Candied Quimper Quince

 

 

Peel, core, chop

Jane is off on another Quince-preserving adventure. First she peeled, cored and chopped a kilo of fruit…

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Sugar

She sent Briar to the crock for 500 g of sugar.

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Back of the stove

Jane mixed sugar, fruit, 50 ml of water, and a teaspoon of lemon juice, then put it at the back of the stove to slow cook for several hours.

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Quince in a jar

The cooked slices went into a bottle, along with residual syrup.

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Syrup

Guttersnipe, Briar and Mudlark are sure the last bit of Quimper Quince syrup would be delicious on pancakes!

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We think they are right about the pancakes…candied Quimper Quince would also be good chopped and sprinkled onto ice cream, or used as a substitute for candied peel in recipes, we have also made almond tarts with sliced candied quince on top…that was our favourite, but incredibly decadent!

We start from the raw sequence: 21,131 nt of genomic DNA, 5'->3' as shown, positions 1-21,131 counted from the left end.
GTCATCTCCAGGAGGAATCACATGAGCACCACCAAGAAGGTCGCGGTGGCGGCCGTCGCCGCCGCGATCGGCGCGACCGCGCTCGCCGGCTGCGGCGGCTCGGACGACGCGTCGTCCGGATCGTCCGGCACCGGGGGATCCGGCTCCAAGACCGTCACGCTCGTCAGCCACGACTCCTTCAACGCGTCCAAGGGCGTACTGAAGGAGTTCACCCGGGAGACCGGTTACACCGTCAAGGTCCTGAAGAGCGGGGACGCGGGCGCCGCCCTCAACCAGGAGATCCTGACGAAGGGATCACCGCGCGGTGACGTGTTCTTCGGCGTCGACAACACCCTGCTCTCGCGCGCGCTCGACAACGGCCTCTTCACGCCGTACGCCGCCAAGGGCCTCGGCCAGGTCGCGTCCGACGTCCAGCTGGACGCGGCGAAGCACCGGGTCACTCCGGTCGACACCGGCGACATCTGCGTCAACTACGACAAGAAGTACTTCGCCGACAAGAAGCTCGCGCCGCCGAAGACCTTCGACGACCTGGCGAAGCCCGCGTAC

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9 thoughts on “Candied Quimper Quince

    • Jane is always game to have a cooking adventure – in a brisk, no-nonsense kind of a way… quince is such a lovely fruit, it is hard to think why it is not better-known, unless it is because they take a long time to cook and people are so busy these days.

  1. There isn’t a blemish on your quince…the hittys sure know how to grow healthy fruit. It’s fun to see Briar again…and I agree that the syrup looks like a tasty topping for pancakes…Hum…makes me hungry…think I’ll whip up some pancakes for lunch.

  2. Goodness Jane is working very hard with this quince harvest. I suspect she will be happy when the last of those quince are eaten, cooked or jarred! Love the look of the candied quince. I am now very curious about the taste of a quince.

    • We think Quince is delicious – I wish we could mail you one to try. Cooked quinces are very pretty – from yellowish pink all the way to ruby red, it depends on how long you cook it for!

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